I was really too young when we left to become overly nostalgic. I do sometimes think of my childhood: how the whole city was our playground, how the rivers felt when I went swimming, how I discovered computer games, girls, and all the other ‘firsts’ of being a kid and teenager somewhere.

Most of these nice memories are pretty much disconnected from ‘Yugoslavia’ as a concept. I do believe that my childhood was really special, but I don’t hold the country accountable for the beauty and freedom of it – rather my parents, friends, school.

The break-up of Yugoslavia also resulted in the break-up of one of Europe’s strongest footballing nations and the dismantling of Red Star Belgrade’s multi-ethnic European Cup-winning squad. Can football help mend broken bridges?

No.

Do you still follow Red Star, or have you switched allegiance to Hamburger SV?

I do have an app that sends me a message when a game involving Red Star is finished, so I get to see the results. They have a really radical and aggressive right-wing, nationalist fan base though, and that makes it impossible for me to truly connect to their successes.

And Hamburg – well, this team has been a complete disaster in the last few years. My love is not waning, but my nerves are very thin.

At this point, as an Aston Villa fan, I want to lever in a question about 1990s club legend Savo Milošević. Can you help?

I have been too far away from Yugoslavian football, but wasn’t he a Partizan player? They, as you might now, have been THE rivals for Red Star throughout all times.

How often are you still asked where you come from, and how do you tend to reply?

It does happen from time to time in Germany when people see my name and all the letters that don’t exist in the German alphabet. I keep my answer very pragmatic: “I come from Yugoslavia but have been living in Germany for many years now.”

If I am in a playful mood, I invent a country that sounds Slavic: Markenlonia for example. And then I make up a story about a mountain where I was born – with many pine and fir trees …

Where do you come from?

Brusnia, but I have been living in Kruppflaz for many years now.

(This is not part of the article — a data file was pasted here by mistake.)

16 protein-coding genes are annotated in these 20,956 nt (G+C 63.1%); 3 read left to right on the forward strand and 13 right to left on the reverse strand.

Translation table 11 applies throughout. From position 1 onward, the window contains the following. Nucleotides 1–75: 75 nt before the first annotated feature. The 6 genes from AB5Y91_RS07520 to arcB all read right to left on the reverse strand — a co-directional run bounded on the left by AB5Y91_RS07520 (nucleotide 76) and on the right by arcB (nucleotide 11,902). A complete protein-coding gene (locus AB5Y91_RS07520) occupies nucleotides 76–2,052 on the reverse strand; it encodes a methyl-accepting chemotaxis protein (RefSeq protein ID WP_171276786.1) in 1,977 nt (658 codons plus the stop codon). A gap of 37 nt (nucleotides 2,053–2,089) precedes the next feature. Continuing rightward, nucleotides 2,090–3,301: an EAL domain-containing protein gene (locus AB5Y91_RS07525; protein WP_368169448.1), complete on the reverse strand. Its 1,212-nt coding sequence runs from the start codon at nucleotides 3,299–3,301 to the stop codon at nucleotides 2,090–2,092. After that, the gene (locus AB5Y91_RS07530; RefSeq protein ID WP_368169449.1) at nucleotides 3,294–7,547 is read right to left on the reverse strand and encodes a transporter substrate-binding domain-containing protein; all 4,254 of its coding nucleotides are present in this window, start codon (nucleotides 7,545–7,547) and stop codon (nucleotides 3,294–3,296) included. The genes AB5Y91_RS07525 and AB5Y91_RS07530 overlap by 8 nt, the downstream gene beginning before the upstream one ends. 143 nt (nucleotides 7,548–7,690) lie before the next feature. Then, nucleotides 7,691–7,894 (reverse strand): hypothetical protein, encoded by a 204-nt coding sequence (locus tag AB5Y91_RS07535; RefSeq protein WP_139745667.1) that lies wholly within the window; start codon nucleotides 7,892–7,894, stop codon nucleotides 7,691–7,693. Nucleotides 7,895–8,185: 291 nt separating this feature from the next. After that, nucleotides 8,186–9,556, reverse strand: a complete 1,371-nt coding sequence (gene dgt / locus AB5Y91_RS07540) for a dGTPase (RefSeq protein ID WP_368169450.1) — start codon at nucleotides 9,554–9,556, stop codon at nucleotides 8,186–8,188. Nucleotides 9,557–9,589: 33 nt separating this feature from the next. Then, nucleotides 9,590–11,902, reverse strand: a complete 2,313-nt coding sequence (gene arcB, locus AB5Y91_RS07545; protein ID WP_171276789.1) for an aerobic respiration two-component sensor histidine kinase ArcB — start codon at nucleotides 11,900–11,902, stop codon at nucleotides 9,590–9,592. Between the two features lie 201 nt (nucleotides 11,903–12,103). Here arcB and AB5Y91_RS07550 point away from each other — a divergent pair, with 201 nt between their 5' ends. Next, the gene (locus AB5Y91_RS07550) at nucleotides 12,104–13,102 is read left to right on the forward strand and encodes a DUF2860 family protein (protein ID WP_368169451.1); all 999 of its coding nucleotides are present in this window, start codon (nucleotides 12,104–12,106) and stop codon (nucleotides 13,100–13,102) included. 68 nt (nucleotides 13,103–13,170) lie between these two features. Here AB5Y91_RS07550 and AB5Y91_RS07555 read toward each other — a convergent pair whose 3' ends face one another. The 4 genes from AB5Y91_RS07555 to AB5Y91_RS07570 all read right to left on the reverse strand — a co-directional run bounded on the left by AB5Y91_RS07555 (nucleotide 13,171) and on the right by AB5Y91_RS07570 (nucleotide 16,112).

Saša Stanišić was born in Višegrad in former Yugoslavia in 1978, moved to Germany when he was fourteen and studied at the Deutsche Literaturinstitut in Leipzig. His novels How the Soldier Repairs the Gramophone and Before the Feast have been translated into more than 30 languages. His novels and stories have been awarded numerous literary prizes. For Herkunft (now published in English as Where You Come From) he received the German Book Prize 2019. Most recently, he was awarded the 2021 Schiller Prize of the City of Marbach. He lives and works in Hamburg. Where You Come From, translated by Damion Searls, is published in hardback and eBook by Jonathan Cape.
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Author portrait © Katja Sämann

Damion Searls is a translator from German, Norwegian, French, and Dutch and a writer in English. He has written for Harper’sn+1, and The Paris Review, and has translated the work of authors including Rainer Maria Rilke, Marcel Proust and five Nobel Prize winners. The recipient of Guggenheim, NEA, and Cullman Center fellowships, he is the author of The Inkblots, a history of the Rorschach Test and biography of its creator.
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Mark Reynolds is a freelance editor and writer, and a founding editor of Bookanista.
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Read an extract from Where You Come From